After the Buddha passed away, his teachings were preserved without any alteration or without any loss by means of three great councils.
The Buddha didn’t speak from books that he had written and he didn’t write anything down. Instead people came and asked him questions and voiced their doubts and their uncertainties. The Buddha would answer these questions, so that the teaching of the Buddha were actually answers to various people’s questions and doubts. These questions would become the opportunity for expounding the truth, for speaking of the true nature of everything.
We may ask, “Well, if everything was just said by the Buddha and nothing was written down, how come things didn’t get lost or altered or modified as time went on?” The reason this did not happen was that many of those who were receiving the Buddha’s teaching were monks totally dedicated to the path of the Buddha.
When they listened to the teaching, they did it with all their heart and immediately put the teachings into practice so they realized the fruition of the path extremely quickly, allowing all the qualities of intelligence to rapidly blossom in them. Among other things, they achieved the power of perfect memory which means each word the Buddha said was engraved very deeply in their memory so that every word was kept in their minds and nothing was lost.
After the Buddha's passing away, one of the his most important monks named Mahakashyapa gathered Five Hundred Arhats for a great council to keep all the teachings intact. The meeting took place in the great Banyan cave, which was on the bank of a hot springs close to the Vulture Peak near Rajagriha. It was presided over by three Arhats in particular: Ananda, Mahakashyapa, and Upali. They recited every word of the Buddha that they had heard and each of these three expounded on particular aspect of the teaching of the Buddha.
So Upali expounded the Vinaya teachings (those on monastic discipline), Ananda the Sutras (the oral teachings), and Mahakashyapa the Abhidharma (teachings on the mind and other advanced subjects). They would begin by saying, “Thus have I heard" or "This is how the Buddha spoke.” Each of these three Arhats would recite everything they had heard. In this way, they established very clearly and formally what the Buddha’s teachings were, so that from that point onwards all the teachings were classified into these three groups.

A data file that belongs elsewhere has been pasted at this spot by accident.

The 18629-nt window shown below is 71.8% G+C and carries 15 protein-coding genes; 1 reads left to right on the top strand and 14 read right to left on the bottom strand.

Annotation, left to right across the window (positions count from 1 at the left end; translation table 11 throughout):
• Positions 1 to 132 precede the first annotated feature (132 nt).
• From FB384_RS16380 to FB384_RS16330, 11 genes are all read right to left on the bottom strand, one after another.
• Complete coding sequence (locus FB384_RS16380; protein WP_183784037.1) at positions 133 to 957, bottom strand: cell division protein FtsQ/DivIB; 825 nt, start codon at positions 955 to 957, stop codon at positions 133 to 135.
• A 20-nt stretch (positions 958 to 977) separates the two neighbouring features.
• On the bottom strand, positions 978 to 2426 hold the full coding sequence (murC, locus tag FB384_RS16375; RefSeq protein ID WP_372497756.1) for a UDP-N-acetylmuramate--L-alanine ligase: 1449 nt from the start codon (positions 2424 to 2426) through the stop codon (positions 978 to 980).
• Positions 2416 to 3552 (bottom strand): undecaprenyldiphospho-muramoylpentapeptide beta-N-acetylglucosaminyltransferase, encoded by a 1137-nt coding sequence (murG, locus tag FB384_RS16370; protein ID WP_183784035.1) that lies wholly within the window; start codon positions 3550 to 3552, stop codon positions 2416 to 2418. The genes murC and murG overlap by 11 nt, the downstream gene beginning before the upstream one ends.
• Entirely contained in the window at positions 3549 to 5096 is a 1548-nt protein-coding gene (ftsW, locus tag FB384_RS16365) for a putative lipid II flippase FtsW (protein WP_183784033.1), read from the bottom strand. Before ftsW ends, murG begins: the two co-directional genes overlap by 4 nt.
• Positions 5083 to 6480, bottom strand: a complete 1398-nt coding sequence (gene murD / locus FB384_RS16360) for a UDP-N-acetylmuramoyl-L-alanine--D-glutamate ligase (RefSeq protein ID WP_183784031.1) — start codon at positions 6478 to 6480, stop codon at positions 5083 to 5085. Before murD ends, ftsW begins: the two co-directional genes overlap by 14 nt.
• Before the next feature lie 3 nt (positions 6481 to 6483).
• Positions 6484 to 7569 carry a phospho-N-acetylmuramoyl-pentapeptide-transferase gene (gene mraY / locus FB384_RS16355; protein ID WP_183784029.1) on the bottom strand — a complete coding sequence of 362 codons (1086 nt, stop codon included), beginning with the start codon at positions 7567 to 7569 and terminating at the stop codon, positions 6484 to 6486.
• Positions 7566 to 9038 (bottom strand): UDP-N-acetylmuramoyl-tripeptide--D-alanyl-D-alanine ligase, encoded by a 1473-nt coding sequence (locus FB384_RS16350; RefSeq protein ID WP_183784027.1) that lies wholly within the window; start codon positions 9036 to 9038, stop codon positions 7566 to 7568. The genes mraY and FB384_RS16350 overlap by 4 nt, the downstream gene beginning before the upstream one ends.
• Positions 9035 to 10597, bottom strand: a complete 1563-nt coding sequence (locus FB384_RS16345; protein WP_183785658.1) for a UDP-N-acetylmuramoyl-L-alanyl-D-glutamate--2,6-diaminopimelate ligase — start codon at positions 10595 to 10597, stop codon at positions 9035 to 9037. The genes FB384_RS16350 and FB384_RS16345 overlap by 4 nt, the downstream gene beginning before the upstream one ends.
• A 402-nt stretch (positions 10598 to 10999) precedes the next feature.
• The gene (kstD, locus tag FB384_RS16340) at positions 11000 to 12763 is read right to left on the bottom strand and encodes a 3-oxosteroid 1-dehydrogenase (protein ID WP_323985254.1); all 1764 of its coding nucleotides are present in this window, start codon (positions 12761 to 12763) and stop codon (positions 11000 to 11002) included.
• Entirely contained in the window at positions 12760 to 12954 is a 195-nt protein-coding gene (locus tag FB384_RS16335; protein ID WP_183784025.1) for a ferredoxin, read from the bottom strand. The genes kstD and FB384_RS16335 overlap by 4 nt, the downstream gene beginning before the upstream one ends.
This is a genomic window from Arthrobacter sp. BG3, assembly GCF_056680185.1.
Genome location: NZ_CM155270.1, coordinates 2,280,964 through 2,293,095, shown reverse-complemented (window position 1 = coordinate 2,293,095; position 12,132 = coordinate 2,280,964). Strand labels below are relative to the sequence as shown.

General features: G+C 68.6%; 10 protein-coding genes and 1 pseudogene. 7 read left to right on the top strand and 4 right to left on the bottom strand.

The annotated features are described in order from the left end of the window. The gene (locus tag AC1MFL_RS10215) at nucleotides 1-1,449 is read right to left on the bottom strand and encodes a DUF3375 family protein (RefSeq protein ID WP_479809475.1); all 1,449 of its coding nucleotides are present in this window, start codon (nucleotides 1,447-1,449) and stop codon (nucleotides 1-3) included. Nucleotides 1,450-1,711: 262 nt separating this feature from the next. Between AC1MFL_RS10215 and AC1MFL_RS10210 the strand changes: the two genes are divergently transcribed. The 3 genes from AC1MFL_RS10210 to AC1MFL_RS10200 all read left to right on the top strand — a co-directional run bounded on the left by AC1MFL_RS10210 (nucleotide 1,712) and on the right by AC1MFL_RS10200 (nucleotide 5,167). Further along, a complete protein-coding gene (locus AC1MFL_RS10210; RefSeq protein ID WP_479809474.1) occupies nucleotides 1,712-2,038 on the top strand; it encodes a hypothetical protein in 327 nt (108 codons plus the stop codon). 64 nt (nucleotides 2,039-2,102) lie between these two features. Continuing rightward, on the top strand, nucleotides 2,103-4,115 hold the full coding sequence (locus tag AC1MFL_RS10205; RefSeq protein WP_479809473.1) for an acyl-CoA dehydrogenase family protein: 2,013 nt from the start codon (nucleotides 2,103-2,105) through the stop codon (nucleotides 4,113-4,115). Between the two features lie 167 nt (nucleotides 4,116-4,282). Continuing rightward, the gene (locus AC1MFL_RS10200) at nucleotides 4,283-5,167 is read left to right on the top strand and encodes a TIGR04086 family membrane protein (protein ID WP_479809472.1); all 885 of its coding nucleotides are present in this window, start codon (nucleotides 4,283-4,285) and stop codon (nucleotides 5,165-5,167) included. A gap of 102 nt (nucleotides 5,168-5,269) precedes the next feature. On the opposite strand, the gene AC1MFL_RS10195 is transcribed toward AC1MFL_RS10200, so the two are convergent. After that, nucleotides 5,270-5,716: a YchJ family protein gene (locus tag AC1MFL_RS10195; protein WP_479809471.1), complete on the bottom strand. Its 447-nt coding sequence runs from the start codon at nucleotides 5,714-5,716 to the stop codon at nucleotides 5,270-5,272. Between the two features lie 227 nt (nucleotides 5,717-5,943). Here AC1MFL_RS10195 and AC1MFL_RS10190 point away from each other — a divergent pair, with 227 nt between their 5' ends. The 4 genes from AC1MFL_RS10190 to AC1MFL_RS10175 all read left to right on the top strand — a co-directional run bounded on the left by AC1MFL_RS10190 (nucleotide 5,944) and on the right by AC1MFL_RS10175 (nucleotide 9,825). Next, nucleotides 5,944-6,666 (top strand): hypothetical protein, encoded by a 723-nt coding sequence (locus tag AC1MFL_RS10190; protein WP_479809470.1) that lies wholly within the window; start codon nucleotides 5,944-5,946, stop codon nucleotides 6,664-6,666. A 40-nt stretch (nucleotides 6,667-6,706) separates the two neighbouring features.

The purpose of this First Council was to make sure that all the immaculate words of the Buddha would be preserved in their purity and wouldn’t be lost. For instance, if even one part of a sutra had been lost, then the whole teaching of the Buddha would have lost some of its meaning. That is why they wanted to keep everything intact.
But, of course, it is possible that some of us will have doubts about this. We may feel that since there were no books to record the teachings of the Buddha, then maybe the sutras are not complete or maybe some of them have been made up by his followers. However, we do not need to entertain these kinds of doubt because the Arhats were very great beings who respected the Buddha’s teaching so deeply; they wanted to keep the teachings very pure, as they had been delivered originally by the Buddha.